Fallout from Pakistan’s flawed approach to tackling terrorism.
The State Bank of Pakistan has calculated that Pakistan’s role in the “war on terror” cost the country $118 billion but “the Coalition Support Fund approved by the U.S. to support Pakistan in the war, with an annual release of around $1bn since 2002, gave Pakistan only $14bn.”
There must be an ironclad formula to calculate the real damage sustained by Pakistan during this “war on terror”, which many Pakistani leaders now decry as “not Pakistan’s war.” The “pivot” in Pakistan today is a strategic departure from the status of “U.S. ally” and consolidation of its “all-weather” friendship with China. Some of our “strategists” are now advocating Pakistan reach out to Russia too to fill the “superpower gap” left behind by the U.S.
We blame the Coalition against Terrorism of shortchanging us despite our crucial locus in the fight against Al Qaeda and its allies and offshoots. The Coalition on the other hand sees Pakistan as an ally that played a “double game” pretending to abide by the rules of the war against terrorism but covertly interfacing with terrorism to fight its secret war against India. If Pakistan has a defense against this accusation it doesn’t wash with the U.S. and its western allies. The world therefore no longer supports Pakistan on Kashmir where India is guilty of grave human rights violations.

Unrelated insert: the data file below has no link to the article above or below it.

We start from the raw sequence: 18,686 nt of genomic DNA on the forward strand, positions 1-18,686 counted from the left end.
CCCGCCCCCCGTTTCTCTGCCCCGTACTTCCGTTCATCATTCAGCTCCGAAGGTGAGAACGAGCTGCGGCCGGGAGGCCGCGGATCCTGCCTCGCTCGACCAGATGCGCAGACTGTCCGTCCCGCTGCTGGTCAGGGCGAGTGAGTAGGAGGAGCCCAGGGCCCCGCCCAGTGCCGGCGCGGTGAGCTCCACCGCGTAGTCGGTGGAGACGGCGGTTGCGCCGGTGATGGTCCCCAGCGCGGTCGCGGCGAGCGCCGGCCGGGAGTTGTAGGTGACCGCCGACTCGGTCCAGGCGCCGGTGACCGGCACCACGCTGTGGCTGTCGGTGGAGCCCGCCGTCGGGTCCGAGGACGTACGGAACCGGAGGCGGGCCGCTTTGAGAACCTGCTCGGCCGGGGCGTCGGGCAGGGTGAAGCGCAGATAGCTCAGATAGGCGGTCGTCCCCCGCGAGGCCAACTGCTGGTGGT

Pakistan may have time in the future to meditate on how it has behaved during this war. The boomerang effects of the strategy it used are not difficult to see. There is evidence that the Pakistani establishment never completely bought into the objectives of the war on terror and that it aided and abetted elements using terror for their own ends. That this approach was not properly thought out has been proved again and again. The $118 billion computed by the State Bank is actually the fallout from this flawed approach.